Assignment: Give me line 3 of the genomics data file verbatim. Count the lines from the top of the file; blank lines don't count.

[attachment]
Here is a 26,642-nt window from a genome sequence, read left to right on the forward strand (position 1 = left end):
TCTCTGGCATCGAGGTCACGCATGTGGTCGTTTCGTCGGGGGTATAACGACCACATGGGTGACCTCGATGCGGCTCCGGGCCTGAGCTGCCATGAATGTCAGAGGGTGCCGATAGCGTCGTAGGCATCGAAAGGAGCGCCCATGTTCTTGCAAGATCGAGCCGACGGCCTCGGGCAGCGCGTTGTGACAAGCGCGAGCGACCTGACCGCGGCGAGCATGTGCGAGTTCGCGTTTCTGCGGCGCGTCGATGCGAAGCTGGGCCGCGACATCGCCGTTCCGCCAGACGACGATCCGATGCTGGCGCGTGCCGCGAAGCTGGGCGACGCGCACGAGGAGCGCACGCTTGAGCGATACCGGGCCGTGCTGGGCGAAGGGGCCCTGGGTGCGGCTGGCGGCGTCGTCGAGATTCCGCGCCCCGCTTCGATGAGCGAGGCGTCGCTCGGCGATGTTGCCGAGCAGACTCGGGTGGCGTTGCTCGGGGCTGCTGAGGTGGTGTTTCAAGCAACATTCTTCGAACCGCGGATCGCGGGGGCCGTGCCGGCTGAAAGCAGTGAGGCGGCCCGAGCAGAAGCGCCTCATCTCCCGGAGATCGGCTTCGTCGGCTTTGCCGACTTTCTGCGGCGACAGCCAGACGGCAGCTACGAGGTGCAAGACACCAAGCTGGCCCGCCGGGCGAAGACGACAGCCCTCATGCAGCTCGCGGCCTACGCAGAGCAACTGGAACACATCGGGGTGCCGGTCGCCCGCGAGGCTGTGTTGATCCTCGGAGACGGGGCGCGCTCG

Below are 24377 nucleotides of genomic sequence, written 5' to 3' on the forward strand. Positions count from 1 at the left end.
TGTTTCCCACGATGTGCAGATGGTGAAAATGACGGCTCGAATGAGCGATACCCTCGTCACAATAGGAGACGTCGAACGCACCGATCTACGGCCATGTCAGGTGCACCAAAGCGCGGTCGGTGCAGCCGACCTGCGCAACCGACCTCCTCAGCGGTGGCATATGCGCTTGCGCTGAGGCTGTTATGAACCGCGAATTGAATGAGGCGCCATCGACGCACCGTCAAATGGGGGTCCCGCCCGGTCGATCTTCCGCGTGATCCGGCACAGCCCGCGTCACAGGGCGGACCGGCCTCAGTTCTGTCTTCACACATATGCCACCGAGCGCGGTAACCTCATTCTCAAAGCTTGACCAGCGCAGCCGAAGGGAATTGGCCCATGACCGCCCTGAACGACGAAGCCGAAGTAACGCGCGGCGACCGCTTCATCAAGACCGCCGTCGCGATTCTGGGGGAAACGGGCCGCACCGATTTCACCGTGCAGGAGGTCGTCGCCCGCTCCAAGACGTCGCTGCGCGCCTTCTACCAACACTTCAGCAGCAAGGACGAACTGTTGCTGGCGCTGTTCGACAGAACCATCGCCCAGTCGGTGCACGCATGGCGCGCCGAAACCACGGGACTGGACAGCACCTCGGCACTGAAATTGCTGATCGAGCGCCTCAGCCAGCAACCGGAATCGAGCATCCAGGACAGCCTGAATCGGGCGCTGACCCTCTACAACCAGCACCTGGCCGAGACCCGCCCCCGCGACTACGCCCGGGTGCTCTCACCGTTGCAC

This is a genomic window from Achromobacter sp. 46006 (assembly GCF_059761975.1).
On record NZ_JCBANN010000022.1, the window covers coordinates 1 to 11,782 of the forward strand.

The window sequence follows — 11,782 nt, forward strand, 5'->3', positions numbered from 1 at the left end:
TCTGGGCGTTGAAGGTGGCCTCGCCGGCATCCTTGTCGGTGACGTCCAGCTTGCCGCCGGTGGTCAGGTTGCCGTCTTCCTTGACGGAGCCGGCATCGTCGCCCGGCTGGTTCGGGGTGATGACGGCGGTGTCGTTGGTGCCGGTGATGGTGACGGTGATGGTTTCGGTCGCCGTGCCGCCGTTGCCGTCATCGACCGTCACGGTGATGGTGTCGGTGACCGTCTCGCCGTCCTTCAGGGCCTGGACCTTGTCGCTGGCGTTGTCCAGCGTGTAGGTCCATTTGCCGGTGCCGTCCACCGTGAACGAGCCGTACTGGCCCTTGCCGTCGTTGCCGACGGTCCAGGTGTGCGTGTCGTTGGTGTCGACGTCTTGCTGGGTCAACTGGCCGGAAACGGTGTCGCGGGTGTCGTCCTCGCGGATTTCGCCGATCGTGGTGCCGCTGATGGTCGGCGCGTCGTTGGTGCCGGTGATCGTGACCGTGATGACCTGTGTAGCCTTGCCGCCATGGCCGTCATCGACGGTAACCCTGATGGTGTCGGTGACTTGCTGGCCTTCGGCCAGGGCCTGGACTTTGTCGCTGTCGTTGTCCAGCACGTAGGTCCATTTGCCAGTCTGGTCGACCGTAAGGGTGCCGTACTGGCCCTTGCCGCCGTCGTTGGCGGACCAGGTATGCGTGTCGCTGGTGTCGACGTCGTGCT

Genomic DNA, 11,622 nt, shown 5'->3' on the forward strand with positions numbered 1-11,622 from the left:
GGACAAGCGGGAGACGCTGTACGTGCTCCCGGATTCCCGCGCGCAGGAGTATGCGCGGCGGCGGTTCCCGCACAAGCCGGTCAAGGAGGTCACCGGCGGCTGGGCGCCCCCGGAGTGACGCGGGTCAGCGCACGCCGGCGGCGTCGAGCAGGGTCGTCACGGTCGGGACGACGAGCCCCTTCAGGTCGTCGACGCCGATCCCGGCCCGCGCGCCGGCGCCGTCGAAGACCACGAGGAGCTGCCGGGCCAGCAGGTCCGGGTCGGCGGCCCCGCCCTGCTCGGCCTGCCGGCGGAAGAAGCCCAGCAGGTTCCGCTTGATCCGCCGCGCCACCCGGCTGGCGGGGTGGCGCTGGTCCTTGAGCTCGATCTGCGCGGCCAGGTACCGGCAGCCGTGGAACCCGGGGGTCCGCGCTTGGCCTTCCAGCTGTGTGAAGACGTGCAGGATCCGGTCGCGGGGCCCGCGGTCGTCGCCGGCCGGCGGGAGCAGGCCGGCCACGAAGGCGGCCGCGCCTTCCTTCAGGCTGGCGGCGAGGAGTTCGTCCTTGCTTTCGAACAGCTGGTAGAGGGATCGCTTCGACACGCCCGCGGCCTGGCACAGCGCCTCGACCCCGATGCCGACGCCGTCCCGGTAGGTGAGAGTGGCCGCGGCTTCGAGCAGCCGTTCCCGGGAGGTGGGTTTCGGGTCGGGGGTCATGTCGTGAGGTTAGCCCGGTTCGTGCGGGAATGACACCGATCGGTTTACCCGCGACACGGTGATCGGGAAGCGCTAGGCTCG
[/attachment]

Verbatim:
Below are 24377 nucleotides of genomic sequence, written 5' to 3' on the forward strand. Positions count from 1 at the left end.